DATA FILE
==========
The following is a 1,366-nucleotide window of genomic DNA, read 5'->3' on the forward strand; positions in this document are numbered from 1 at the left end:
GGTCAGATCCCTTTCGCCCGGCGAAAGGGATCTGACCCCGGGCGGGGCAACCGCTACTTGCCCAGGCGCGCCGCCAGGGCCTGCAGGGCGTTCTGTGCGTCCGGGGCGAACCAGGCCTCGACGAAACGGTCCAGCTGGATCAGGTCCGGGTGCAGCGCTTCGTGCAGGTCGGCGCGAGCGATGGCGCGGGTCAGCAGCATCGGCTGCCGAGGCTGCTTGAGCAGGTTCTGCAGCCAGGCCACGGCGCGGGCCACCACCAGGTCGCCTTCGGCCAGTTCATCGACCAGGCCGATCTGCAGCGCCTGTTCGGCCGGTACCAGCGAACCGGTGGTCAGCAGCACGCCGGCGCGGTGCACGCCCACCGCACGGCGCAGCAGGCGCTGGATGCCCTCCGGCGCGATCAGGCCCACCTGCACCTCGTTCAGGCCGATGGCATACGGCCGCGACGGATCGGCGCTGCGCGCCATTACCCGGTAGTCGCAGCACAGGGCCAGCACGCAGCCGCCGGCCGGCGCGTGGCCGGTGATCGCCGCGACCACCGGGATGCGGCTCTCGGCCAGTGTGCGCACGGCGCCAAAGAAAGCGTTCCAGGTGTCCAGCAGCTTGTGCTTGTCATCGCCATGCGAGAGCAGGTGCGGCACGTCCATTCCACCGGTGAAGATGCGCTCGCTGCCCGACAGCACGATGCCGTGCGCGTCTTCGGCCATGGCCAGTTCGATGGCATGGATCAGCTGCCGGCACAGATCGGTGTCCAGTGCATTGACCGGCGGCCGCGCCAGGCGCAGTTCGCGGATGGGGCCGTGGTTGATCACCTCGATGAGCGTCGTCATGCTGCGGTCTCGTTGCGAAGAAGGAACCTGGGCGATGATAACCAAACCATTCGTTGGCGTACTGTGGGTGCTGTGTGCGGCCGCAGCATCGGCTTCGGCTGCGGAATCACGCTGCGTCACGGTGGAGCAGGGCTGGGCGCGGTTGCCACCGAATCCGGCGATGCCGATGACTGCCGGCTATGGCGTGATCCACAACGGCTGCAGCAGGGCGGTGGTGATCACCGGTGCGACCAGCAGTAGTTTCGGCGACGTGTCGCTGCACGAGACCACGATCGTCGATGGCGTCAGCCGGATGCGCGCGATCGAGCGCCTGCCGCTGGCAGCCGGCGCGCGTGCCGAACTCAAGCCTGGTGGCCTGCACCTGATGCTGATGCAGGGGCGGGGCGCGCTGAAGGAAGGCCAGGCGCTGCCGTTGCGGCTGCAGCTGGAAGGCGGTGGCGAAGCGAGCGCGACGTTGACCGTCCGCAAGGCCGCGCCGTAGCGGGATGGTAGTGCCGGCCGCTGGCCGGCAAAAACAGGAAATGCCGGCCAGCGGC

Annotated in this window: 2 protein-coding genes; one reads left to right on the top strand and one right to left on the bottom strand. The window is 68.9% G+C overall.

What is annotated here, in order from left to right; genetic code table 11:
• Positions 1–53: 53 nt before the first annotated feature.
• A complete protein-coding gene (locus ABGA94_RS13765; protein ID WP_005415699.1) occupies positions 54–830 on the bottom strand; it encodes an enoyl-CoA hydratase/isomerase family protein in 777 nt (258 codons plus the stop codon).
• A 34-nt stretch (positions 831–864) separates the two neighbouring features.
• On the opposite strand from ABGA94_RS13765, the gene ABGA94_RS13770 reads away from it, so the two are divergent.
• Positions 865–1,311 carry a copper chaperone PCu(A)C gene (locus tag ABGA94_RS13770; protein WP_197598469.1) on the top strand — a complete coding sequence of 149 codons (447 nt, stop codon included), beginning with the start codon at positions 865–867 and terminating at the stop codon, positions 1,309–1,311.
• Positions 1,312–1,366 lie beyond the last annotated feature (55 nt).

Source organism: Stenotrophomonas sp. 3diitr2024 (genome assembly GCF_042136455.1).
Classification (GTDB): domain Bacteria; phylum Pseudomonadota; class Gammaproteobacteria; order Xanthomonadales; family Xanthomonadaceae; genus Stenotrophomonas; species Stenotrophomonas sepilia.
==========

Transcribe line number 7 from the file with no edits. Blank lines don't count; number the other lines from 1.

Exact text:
• A 34-nt stretch (positions 831–864) separates the two neighbouring features.